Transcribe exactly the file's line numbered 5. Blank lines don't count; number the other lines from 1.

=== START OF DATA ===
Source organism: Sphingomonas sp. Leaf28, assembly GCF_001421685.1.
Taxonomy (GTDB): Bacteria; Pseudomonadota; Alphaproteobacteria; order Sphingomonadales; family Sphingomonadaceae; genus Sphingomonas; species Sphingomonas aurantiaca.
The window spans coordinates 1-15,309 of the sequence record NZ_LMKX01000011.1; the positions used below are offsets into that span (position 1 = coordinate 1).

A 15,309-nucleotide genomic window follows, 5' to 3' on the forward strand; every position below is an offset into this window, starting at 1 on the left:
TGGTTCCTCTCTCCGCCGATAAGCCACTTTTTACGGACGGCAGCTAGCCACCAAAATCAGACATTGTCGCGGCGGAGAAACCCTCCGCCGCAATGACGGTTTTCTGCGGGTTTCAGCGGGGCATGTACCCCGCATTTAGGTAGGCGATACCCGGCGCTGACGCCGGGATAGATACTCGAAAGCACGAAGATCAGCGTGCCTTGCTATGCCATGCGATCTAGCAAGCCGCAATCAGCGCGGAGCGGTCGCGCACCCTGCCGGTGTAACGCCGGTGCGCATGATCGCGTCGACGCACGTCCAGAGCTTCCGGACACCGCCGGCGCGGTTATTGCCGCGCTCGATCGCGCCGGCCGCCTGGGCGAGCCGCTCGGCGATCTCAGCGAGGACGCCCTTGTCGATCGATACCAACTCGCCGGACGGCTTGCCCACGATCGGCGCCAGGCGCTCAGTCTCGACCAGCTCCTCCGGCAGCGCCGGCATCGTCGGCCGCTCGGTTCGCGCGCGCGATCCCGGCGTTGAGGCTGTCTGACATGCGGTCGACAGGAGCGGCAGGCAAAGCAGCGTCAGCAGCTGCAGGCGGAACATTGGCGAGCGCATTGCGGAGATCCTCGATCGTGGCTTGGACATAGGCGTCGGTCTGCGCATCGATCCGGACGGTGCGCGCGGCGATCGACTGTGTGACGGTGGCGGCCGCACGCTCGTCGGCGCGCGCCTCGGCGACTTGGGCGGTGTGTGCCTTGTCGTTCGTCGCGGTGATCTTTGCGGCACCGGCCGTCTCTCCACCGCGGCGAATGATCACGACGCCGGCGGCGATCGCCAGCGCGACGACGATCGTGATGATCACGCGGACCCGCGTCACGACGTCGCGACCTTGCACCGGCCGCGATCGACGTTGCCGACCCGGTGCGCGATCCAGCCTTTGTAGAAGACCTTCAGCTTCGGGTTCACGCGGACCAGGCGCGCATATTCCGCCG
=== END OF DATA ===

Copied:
TGGTTCCTCTCTCCGCCGATAAGCCACTTTTTACGGACGGCAGCTAGCCACCAAAATCAGACATTGTCGCGGCGGAGAAACCCTCCGCCGCAATGACGGTTTTCTGCGGGTTTCAGCGGGGCATGTACCCCGCATTTAGGTAGGCGATACCCGGCGCTGACGCCGGGATAGATACTCGAAAGCACGAAGATCAGCGTGCCTTGCTATGCCATGCGATCTAGCAAGCCGCAATCAGCGCGGAGCGGTCGCGCACCCTGCCGGTGTAACGCCGGTGCGCATGATCGCGTCGACGCACGTCCAGAGCTTCCGGACACCGCCGGCGCGGTTATTGCCGCGCTCGATCGCGCCGGCCGCCTGGGCGAGCCGCTCGGCGATCTCAGCGAGGACGCCCTTGTCGATCGATACCAACTCGCCGGACGGCTTGCCCACGATCGGCGCCAGGCGCTCAGTCTCGACCAGCTCCTCCGGCAGCGCCGGCATCGTCGGCCGCTCGGTTCGCGCGCGCGATCCCGGCGTTGAGGCTGTCTGACATGCGGTCGACAGGAGCGGCAGGCAAAGCAGCGTCAGCAGCTGCAGGCGGAACATTGGCGAGCGCATTGCGGAGATCCTCGATCGTGGCTTGGACATAGGCGTCGGTCTGCGCATCGATCCGGACGGTGCGCGCGGCGATCGACTGTGTGACGGTGGCGGCCGCACGCTCGTCGGCGCGCGCCTCGGCGACTTGGGCGGTGTGTGCCTTGTCGTTCGTCGCGGTGATCTTTGCGGCACCGGCCGTCTCTCCACCGCGGCGAATGATCACGACGCCGGCGGCGATCGCCAGCGCGACGACGATCGTGATGATCACGCGGACCCGCGTCACGACGTCGCGACCTTGCACCGGCCGCGATCGACGTTGCCGACCCGGTGCGCGATCCAGCCTTTGTAGAAGACCTTCAGCTTCGGGTTCACGCGGACCAGGCGCGCATATTCCGCCG